Methodological Research

A next task is to analyze the large number of definitions that are found in appropriate literature, interview reports, and similar resources to determine which elements or categories of the human condition are common to all definitions of spiritual well-being and spiritual illness. Implicit and explicit norms and standards by which the relative levels of spiritual quality of life may be measured will emerge during the identification of such indicators.
It is possible that different philosophical, ideological, and theological frames of reference will produce different definitions of spiritual health. If so, it may be necessary to develop each of these as a separate entity. Consultation with experts from a wide range of religious, therapeutic, philosophical, and behavioral perspectives can contribute much to this analysis.

The criteria for spiritual health and illness that are identified through such research can give rise to the identification of specific indicators-behavioral acts, attitudinal perspectives, etc.which can be relatively objectively identified as being present, absent, or even present in varying degrees. These can he combined to form an index of spiritual well-being that yields a specific score for each individual analyzed and thus for each group of persons. The development, refinement, and standardization of the instrument could occur during the next stage of research activity. Care must be taken to remain sufficiently flexible to allow for the variations in value orientations of ethnic, racial, religious, and ideological groups. The premature establishment of rigid criteria could constitute an injustice to minorities and a violation of human dignity. Ample time, numerous opportunities for dialogue with a variety of persons, and deliberate procedures to collect constructive criticism must be built into the research

Substantive Research

Once an instrument or a set of instruments by which to measure spiritual well-being is available, its relationship to other variables can be studied. There are contradictory findings about the relationship between religion and mental health (Sanua 1969), and there is some evidence that religious factors are related to physical health (Comstock and Partridge 1972). Several studies have found religion related to personal adjustment in old age (Moberg 1965), and the relationship of it to satisfaction in later life, fear of death, and other indicators has similarly received some attention (Moberg 1974). It may he related even to the QWL-Quality of Work Life- which is increasingly recognized as an important factor in employee satisfaction and production (Kleinschrod 1973).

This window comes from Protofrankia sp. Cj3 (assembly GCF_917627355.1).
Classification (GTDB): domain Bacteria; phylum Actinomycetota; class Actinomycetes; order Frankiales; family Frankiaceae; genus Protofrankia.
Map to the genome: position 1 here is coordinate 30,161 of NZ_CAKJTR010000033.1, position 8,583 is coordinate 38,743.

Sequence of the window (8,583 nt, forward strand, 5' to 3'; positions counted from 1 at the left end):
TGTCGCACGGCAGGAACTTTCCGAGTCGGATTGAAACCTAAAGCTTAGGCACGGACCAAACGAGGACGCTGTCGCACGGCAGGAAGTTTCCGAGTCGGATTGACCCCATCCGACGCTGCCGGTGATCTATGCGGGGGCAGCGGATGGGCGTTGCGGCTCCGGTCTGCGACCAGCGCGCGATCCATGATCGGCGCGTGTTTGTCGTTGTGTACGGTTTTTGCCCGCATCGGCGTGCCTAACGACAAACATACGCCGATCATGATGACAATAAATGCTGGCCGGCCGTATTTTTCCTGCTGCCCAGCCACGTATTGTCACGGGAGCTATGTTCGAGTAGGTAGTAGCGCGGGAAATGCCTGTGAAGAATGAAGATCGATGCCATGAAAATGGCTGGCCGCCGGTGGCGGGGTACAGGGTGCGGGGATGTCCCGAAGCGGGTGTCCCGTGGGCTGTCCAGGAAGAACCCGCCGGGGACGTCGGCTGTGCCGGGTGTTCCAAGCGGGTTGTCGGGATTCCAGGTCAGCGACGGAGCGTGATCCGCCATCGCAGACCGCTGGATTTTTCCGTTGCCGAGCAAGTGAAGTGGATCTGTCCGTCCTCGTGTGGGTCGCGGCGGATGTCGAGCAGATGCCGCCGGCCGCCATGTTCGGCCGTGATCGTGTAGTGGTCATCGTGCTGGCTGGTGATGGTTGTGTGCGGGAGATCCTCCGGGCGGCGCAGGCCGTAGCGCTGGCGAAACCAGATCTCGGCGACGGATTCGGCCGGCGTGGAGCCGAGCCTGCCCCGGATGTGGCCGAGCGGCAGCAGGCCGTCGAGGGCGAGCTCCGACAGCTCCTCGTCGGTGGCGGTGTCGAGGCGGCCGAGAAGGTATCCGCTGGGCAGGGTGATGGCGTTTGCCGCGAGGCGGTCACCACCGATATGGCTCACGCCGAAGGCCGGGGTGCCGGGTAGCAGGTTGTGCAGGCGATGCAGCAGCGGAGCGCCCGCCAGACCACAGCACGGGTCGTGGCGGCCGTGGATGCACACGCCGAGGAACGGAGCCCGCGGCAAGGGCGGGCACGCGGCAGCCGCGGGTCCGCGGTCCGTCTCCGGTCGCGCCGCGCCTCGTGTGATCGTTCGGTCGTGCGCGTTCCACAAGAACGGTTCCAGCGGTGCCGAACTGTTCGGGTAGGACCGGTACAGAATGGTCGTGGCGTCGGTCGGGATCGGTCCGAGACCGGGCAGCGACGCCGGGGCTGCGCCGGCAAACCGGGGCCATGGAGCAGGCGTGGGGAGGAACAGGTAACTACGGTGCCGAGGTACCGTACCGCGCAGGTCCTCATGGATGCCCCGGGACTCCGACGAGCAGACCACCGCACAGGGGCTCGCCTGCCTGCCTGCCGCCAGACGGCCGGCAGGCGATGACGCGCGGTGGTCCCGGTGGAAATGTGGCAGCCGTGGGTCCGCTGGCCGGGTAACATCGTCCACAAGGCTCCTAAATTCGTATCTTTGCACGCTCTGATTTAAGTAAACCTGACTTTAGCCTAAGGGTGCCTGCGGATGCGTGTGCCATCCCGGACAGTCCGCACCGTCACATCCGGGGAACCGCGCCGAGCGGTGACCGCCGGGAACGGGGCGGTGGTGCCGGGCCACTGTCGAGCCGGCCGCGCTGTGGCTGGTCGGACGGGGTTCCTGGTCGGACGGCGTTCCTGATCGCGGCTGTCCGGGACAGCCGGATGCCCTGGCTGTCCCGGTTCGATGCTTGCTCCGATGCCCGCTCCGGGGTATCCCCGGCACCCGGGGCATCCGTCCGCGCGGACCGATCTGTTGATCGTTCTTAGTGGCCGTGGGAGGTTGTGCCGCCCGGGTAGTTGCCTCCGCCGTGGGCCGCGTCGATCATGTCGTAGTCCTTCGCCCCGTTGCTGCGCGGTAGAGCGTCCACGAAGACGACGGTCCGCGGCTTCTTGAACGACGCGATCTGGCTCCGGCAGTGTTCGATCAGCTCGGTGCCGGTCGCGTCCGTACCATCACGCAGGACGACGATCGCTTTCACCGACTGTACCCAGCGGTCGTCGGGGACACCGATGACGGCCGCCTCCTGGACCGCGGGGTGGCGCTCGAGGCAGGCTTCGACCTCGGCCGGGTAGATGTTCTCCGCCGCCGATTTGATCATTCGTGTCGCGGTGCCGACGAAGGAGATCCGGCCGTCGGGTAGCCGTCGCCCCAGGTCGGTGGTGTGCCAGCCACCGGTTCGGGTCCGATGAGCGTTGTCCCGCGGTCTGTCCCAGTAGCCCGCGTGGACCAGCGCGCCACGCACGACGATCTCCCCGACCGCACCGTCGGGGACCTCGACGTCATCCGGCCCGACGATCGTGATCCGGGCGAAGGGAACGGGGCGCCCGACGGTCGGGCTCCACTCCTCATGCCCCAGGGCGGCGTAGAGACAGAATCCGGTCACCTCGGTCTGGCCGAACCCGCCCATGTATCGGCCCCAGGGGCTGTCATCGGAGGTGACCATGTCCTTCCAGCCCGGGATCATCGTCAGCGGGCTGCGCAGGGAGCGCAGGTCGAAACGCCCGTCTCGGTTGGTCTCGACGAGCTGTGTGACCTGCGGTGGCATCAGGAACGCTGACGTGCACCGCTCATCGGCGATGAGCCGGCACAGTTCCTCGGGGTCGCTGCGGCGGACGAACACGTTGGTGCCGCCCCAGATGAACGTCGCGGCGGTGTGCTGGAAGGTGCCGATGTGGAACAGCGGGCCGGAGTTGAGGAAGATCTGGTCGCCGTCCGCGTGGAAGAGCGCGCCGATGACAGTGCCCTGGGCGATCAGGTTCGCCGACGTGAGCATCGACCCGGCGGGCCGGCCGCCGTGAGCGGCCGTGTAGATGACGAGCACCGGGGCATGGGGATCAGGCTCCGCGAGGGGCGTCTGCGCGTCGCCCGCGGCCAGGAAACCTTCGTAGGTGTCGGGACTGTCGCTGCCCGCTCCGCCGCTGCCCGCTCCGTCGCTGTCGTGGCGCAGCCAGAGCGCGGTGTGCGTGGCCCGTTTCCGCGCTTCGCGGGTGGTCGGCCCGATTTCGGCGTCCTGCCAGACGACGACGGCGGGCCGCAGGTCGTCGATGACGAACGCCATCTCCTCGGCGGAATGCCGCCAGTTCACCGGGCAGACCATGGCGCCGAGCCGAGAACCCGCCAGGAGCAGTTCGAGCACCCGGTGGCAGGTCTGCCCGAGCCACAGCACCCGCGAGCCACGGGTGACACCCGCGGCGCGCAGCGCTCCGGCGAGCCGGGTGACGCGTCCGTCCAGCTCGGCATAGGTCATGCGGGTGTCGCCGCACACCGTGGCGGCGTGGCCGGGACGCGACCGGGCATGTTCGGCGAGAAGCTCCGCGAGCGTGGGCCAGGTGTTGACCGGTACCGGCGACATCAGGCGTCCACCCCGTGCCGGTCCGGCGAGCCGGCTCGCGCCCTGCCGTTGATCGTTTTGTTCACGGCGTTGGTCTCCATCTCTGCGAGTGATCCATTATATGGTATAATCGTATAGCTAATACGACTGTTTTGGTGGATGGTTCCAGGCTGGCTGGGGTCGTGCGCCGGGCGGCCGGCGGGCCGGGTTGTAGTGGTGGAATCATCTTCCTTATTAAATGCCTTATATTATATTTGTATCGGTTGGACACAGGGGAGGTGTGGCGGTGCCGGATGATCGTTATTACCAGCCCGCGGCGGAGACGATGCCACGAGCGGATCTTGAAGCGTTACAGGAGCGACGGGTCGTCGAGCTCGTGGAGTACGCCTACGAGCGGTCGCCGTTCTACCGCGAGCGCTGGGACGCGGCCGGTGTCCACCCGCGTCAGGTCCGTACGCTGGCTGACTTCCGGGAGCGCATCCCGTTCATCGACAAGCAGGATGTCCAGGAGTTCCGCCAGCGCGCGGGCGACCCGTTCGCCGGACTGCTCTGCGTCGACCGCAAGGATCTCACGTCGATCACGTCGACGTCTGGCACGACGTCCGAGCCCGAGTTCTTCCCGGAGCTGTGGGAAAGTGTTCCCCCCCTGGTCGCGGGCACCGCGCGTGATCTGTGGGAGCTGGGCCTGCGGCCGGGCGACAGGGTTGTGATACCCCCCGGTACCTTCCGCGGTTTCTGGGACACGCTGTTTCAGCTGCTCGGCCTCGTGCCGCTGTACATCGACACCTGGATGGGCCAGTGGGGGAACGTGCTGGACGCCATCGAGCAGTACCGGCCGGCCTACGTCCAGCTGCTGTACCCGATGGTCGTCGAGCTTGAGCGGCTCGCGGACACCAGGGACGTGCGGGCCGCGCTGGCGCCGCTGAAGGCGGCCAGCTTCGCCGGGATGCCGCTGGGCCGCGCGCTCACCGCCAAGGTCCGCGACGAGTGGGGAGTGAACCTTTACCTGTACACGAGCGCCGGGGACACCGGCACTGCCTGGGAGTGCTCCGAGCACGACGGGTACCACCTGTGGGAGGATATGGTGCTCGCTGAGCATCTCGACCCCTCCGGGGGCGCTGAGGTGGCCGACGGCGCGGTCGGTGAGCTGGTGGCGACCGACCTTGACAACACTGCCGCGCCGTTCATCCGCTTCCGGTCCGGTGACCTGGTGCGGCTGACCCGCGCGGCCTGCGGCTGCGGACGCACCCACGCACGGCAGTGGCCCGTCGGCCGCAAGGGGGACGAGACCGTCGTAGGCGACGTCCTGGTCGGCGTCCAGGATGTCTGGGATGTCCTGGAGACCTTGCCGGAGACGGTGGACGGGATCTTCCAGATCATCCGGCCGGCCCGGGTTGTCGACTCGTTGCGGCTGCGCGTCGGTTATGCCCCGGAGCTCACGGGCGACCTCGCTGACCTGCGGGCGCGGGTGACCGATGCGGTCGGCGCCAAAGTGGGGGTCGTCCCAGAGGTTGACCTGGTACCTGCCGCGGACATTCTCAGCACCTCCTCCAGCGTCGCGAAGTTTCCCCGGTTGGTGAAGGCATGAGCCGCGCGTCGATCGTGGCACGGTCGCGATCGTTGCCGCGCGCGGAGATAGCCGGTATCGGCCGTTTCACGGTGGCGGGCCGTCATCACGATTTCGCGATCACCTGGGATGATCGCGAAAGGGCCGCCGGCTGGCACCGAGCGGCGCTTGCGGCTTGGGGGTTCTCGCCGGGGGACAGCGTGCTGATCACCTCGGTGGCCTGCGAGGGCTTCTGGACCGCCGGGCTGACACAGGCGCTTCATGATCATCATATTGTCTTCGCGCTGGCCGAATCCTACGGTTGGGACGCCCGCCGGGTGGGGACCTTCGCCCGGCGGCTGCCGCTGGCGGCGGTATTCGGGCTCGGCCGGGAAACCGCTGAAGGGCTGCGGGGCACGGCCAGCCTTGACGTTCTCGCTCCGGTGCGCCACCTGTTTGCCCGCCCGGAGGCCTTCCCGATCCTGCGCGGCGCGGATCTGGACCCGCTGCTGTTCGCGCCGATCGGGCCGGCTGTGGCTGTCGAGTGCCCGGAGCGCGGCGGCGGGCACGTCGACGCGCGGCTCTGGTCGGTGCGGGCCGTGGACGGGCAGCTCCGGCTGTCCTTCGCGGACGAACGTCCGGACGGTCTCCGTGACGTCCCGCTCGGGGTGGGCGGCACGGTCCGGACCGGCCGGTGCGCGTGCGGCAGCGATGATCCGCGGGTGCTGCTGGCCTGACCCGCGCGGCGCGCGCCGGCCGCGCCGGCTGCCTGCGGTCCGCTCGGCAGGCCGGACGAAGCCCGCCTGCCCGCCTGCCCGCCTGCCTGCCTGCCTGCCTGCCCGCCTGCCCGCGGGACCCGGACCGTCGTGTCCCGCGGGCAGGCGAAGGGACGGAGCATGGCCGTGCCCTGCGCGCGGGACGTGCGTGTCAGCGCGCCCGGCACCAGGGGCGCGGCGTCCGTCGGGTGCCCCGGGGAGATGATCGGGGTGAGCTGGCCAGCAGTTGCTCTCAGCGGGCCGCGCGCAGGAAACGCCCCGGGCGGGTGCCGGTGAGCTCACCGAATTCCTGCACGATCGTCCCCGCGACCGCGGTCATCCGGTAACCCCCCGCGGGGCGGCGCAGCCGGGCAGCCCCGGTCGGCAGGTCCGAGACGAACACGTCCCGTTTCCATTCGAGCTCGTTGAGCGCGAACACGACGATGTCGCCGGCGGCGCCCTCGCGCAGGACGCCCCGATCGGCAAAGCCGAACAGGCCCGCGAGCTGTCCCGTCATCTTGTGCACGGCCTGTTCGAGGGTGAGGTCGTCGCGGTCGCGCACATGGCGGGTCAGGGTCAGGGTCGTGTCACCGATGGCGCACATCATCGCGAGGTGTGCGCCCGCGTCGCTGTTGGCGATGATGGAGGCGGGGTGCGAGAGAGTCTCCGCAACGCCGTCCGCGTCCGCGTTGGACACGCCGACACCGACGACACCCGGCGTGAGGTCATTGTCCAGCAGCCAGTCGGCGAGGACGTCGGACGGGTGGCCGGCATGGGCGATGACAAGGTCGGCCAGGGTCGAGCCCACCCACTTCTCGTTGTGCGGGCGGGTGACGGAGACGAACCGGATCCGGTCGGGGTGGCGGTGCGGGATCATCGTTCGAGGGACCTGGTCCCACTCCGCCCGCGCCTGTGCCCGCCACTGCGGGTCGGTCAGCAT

During this research it will be necessary to differentiate between spiritual well-being and other forms of well-being. It may be impossible to find clear dividing lines between these because they are all so interrelated. Greeley and McCready (1975:18) found, for example, the highest correlation ever discovered with scores on Bradburn's Psychological Well-Being Scale in their studies of ecstatic experiences or mysticism, a subject that very likely is related to spiritual well-being.

I hypothesize that spiritual well-being is correlated with physical health, psycho-emotional health, social health (good social relationships, ethical-moral behavior, concern for others, etc.), and other forms of wellbeing. This correlation is not a result of a coincidental interrelationship but rather is a consequence of what I believe will be revealed, namely, that spiritual well-being transcends all of the other forms of well-being and constitutes the most important single variable affecting the others. In other words, I hypothesize that spiritual wellbeing is not merely parallel to other forms of well-being, but cuts across all of them by virtue of being on a different and higher level. It is an independent variable.

Research of this kind will make it possible to test such theoretical problems as those related to the competing disengagement, activity, and continuity theories in the field of Social Gerontology. The consequences for the level of spiritual well-being of various kinds of geriatric programs can be identified. For example, in a total institution, such as a retirement home or a nursing home, it can be determined whether the spiritual health of the patient rises or falls following the introduction of certain kinds of activity programs, religious services, counseling, chaplaincy activities, or small group Bible discussions. Although it is likely that there will he no easily observable short-term results, yet repetitive observation over a period of time should make it possible to chart the valleys and peaks of spiritual health and thus to determine how it has been influenced by alternative types of controllable activities. It is probable that developmental stages in religious faith commitments and practices will be discernible through the study of spiritual well-being.